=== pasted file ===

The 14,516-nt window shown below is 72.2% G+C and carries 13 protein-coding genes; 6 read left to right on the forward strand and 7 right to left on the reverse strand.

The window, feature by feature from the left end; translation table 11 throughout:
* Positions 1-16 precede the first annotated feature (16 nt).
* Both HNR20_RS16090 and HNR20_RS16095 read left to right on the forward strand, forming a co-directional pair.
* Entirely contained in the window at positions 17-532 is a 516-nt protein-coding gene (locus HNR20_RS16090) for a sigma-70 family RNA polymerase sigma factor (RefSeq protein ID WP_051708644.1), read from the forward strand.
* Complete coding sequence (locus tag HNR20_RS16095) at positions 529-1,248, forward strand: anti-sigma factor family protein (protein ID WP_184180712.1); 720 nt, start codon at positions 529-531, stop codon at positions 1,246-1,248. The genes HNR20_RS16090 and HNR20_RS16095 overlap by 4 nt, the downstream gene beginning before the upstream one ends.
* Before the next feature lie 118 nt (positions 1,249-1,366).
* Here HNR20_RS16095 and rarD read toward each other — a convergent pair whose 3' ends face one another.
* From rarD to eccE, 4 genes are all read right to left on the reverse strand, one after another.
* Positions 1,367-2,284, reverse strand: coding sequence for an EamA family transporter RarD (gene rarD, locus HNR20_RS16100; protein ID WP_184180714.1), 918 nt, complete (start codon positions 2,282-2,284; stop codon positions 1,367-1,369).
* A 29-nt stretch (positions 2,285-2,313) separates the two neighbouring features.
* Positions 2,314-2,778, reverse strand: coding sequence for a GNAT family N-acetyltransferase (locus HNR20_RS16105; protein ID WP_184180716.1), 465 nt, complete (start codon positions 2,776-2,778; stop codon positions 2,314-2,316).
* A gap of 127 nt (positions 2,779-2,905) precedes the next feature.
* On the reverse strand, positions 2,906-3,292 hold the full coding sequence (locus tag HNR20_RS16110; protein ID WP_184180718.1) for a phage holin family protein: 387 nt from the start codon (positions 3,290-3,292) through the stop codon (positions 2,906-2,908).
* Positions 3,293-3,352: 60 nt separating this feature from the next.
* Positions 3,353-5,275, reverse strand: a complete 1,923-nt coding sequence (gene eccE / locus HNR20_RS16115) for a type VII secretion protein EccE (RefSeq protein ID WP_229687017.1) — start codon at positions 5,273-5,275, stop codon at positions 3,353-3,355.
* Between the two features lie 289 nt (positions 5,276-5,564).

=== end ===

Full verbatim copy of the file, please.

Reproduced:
The 14,516-nt window shown below is 72.2% G+C and carries 13 protein-coding genes; 6 read left to right on the forward strand and 7 right to left on the reverse strand.

The window, feature by feature from the left end; translation table 11 throughout:
* Positions 1-16 precede the first annotated feature (16 nt).
* Both HNR20_RS16090 and HNR20_RS16095 read left to right on the forward strand, forming a co-directional pair.
* Entirely contained in the window at positions 17-532 is a 516-nt protein-coding gene (locus HNR20_RS16090) for a sigma-70 family RNA polymerase sigma factor (RefSeq protein ID WP_051708644.1), read from the forward strand.
* Complete coding sequence (locus tag HNR20_RS16095) at positions 529-1,248, forward strand: anti-sigma factor family protein (protein ID WP_184180712.1); 720 nt, start codon at positions 529-531, stop codon at positions 1,246-1,248. The genes HNR20_RS16090 and HNR20_RS16095 overlap by 4 nt, the downstream gene beginning before the upstream one ends.
* Before the next feature lie 118 nt (positions 1,249-1,366).
* Here HNR20_RS16095 and rarD read toward each other — a convergent pair whose 3' ends face one another.
* From rarD to eccE, 4 genes are all read right to left on the reverse strand, one after another.
* Positions 1,367-2,284, reverse strand: coding sequence for an EamA family transporter RarD (gene rarD, locus HNR20_RS16100; protein ID WP_184180714.1), 918 nt, complete (start codon positions 2,282-2,284; stop codon positions 1,367-1,369).
* A 29-nt stretch (positions 2,285-2,313) separates the two neighbouring features.
* Positions 2,314-2,778, reverse strand: coding sequence for a GNAT family N-acetyltransferase (locus HNR20_RS16105; protein ID WP_184180716.1), 465 nt, complete (start codon positions 2,776-2,778; stop codon positions 2,314-2,316).
* A gap of 127 nt (positions 2,779-2,905) precedes the next feature.
* On the reverse strand, positions 2,906-3,292 hold the full coding sequence (locus tag HNR20_RS16110; protein ID WP_184180718.1) for a phage holin family protein: 387 nt from the start codon (positions 3,290-3,292) through the stop codon (positions 2,906-2,908).
* Positions 3,293-3,352: 60 nt separating this feature from the next.
* Positions 3,353-5,275, reverse strand: a complete 1,923-nt coding sequence (gene eccE / locus HNR20_RS16115) for a type VII secretion protein EccE (RefSeq protein ID WP_229687017.1) — start codon at positions 5,273-5,275, stop codon at positions 3,353-3,355.
* Between the two features lie 289 nt (positions 5,276-5,564).